This website requires JavaScript.
DOI: 10.1101/2023.05.22.541647

Extinct and extant termites reveal the fidelity of behavior fossilization in amber

N.Mizumoto S. Hellemans M. S. Engel T. Bourguignon A. Bucek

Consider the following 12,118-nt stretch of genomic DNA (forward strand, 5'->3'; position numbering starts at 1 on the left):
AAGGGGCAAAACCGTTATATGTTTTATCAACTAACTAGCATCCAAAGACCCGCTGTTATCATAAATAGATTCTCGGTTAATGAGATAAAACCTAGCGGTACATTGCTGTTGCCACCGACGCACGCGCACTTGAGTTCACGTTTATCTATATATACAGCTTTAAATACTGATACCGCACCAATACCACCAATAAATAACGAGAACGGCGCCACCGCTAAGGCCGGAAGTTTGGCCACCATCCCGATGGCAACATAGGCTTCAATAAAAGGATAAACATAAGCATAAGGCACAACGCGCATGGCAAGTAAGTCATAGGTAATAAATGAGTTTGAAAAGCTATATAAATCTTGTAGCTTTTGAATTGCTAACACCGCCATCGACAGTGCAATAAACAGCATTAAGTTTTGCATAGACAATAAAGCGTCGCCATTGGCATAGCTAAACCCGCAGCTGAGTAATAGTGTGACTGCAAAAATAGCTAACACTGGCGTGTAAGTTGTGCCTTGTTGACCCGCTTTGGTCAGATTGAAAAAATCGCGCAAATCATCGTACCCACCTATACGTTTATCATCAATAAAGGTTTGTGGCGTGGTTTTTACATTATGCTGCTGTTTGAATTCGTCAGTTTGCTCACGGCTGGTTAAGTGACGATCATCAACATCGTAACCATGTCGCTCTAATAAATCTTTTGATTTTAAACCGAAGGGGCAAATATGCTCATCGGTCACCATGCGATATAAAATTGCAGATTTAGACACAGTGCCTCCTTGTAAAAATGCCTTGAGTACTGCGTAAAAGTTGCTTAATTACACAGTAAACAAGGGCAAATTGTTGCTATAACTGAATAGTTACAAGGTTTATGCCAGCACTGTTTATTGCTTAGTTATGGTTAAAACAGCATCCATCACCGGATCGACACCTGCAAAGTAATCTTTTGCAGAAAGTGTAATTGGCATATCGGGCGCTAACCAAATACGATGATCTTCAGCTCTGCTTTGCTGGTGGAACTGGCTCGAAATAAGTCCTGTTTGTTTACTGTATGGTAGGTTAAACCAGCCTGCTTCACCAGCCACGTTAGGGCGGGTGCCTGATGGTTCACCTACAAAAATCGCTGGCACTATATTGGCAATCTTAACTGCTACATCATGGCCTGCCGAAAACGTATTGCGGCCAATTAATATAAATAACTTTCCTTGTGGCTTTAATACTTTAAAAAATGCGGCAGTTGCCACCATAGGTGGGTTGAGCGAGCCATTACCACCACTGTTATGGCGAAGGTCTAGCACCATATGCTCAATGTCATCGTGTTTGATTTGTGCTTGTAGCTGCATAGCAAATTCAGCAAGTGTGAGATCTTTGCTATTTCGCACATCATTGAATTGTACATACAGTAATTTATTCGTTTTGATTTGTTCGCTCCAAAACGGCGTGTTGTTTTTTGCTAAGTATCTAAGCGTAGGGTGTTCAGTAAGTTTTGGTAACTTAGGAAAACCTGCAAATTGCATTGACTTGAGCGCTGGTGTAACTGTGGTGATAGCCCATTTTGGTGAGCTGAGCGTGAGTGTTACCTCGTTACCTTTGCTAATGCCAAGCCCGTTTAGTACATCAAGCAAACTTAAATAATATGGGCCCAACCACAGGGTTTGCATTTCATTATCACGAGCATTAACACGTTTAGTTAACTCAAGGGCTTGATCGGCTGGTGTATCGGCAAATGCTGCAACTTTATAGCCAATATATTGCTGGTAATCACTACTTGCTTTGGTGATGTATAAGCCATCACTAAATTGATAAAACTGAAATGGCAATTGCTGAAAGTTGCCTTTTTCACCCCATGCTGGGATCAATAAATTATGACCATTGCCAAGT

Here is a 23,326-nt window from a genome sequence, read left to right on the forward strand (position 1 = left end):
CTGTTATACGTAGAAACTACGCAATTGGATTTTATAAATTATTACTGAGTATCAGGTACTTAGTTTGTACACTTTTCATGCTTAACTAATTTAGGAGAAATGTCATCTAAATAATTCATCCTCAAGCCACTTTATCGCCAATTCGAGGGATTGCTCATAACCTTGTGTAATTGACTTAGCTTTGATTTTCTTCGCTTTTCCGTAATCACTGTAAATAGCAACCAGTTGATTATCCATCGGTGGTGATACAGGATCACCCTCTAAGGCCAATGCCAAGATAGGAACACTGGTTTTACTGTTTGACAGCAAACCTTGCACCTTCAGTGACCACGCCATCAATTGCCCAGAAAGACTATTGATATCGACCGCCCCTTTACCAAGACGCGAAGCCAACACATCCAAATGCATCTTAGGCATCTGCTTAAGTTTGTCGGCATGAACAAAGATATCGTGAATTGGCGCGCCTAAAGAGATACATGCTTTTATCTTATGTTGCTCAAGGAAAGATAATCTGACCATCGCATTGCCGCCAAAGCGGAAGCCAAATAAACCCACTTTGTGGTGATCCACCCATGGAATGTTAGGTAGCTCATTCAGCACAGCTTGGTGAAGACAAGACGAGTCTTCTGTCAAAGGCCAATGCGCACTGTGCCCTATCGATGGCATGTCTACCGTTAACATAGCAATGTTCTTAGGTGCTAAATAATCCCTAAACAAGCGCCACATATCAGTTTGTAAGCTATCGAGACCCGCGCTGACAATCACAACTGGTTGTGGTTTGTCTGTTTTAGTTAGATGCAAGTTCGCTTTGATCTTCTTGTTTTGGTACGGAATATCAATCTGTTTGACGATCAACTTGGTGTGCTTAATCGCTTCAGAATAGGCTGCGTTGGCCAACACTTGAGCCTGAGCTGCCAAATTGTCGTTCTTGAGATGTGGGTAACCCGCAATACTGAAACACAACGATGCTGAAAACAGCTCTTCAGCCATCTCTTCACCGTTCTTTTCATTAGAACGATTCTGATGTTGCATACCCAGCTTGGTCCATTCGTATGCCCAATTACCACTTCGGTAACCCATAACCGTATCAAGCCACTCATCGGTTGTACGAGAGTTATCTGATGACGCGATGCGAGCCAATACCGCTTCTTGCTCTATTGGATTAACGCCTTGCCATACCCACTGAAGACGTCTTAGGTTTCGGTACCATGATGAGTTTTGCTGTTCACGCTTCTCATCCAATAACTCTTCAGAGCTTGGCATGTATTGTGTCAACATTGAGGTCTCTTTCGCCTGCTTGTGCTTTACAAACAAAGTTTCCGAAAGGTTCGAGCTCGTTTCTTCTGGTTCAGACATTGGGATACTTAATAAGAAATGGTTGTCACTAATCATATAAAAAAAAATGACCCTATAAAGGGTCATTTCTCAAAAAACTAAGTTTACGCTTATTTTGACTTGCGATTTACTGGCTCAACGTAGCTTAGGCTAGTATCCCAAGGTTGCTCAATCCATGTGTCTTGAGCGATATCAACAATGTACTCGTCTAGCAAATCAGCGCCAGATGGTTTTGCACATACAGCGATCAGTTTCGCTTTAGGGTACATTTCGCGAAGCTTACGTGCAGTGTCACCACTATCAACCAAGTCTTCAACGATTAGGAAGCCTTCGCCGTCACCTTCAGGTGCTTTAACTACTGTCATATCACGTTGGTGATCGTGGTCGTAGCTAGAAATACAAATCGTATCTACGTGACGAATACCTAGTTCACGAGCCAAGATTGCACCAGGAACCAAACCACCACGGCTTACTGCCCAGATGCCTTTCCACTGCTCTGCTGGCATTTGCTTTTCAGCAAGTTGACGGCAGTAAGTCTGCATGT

Fossils encompassing multiple individuals provide rare direct evidence of behavioral interactions among extinct organisms. However, the fossilization process can alter the spatial relationship between individuals and hinder behavioral reconstruction. Here, we report a Baltic amber inclusion preserving a female-male pair of the extinct termite species Electrotermes affinis. The head-to-abdomen contact in the fossilized pair resembles the tandem courtship behavior of extant termites, although their parallel body alignment differs from the linear alignment typical of tandem runs. To solve this inconsistency, we simulated the first stage of amber formation, the immobilization of captured organisms, by exposing living termite tandems to sticky surfaces. We found that the posture of the fossilized pair matches trapped tandems and differs from untrapped tandems. Thus, the fossilized pair likely is a tandem running pair, representing the first direct evidence of the mating behavior of extinct termites. Furthermore, by comparing the positions of partners on a sticky surface and in the amber inclusion, we estimated to 67% the probability that the leader role in the fossilized tandem was performed by a male. Our results demonstrate that past behavioral interactions can be reconstructed despite the spatial distortion of body poses during fossilization. Our taphonomic approach clarifies how certain behaviors can be inferred from fossil occurrences.